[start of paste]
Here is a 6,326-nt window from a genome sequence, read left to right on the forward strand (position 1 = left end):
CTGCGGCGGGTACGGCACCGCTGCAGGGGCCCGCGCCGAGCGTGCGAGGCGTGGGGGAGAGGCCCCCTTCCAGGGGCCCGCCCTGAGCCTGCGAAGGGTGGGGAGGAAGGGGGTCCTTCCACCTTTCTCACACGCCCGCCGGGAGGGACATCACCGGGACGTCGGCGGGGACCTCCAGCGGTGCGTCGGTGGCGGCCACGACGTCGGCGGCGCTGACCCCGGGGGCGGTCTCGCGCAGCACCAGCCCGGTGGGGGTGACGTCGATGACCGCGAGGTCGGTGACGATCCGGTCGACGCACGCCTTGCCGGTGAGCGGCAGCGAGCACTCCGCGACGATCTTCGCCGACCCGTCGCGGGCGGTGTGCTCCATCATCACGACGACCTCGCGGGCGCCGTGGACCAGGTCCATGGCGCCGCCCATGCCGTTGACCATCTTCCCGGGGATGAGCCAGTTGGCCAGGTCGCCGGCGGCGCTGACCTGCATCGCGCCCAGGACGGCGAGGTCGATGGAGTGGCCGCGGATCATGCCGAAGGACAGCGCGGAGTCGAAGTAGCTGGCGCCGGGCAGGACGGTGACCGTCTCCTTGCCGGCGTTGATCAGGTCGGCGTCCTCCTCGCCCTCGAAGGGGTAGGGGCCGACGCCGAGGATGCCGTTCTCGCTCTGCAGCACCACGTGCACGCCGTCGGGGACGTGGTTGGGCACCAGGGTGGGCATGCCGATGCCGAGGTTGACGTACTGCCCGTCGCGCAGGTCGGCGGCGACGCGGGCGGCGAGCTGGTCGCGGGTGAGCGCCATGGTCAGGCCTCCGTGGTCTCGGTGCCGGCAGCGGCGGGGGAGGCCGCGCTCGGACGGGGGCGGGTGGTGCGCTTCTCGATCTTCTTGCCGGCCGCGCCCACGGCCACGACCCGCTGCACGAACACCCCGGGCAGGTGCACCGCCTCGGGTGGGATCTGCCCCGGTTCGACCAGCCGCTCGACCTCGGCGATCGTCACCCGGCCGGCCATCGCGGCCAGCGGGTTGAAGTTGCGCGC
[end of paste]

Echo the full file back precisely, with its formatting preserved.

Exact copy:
Here is a 6,326-nt window from a genome sequence, read left to right on the forward strand (position 1 = left end):
CTGCGGCGGGTACGGCACCGCTGCAGGGGCCCGCGCCGAGCGTGCGAGGCGTGGGGGAGAGGCCCCCTTCCAGGGGCCCGCCCTGAGCCTGCGAAGGGTGGGGAGGAAGGGGGTCCTTCCACCTTTCTCACACGCCCGCCGGGAGGGACATCACCGGGACGTCGGCGGGGACCTCCAGCGGTGCGTCGGTGGCGGCCACGACGTCGGCGGCGCTGACCCCGGGGGCGGTCTCGCGCAGCACCAGCCCGGTGGGGGTGACGTCGATGACCGCGAGGTCGGTGACGATCCGGTCGACGCACGCCTTGCCGGTGAGCGGCAGCGAGCACTCCGCGACGATCTTCGCCGACCCGTCGCGGGCGGTGTGCTCCATCATCACGACGACCTCGCGGGCGCCGTGGACCAGGTCCATGGCGCCGCCCATGCCGTTGACCATCTTCCCGGGGATGAGCCAGTTGGCCAGGTCGCCGGCGGCGCTGACCTGCATCGCGCCCAGGACGGCGAGGTCGATGGAGTGGCCGCGGATCATGCCGAAGGACAGCGCGGAGTCGAAGTAGCTGGCGCCGGGCAGGACGGTGACCGTCTCCTTGCCGGCGTTGATCAGGTCGGCGTCCTCCTCGCCCTCGAAGGGGTAGGGGCCGACGCCGAGGATGCCGTTCTCGCTCTGCAGCACCACGTGCACGCCGTCGGGGACGTGGTTGGGCACCAGGGTGGGCATGCCGATGCCGAGGTTGACGTACTGCCCGTCGCGCAGGTCGGCGGCGACGCGGGCGGCGAGCTGGTCGCGGGTGAGCGCCATGGTCAGGCCTCCGTGGTCTCGGTGCCGGCAGCGGCGGGGGAGGCCGCGCTCGGACGGGGGCGGGTGGTGCGCTTCTCGATCTTCTTGCCGGCCGCGCCCACGGCCACGACCCGCTGCACGAACACCCCGGGCAGGTGCACCGCCTCGGGTGGGATCTGCCCCGGTTCGACCAGCCGCTCGACCTCGGCGATCGTCACCCGGCCGGCCATCGCGGCCAGCGGGTTGAAGTTGCGCGC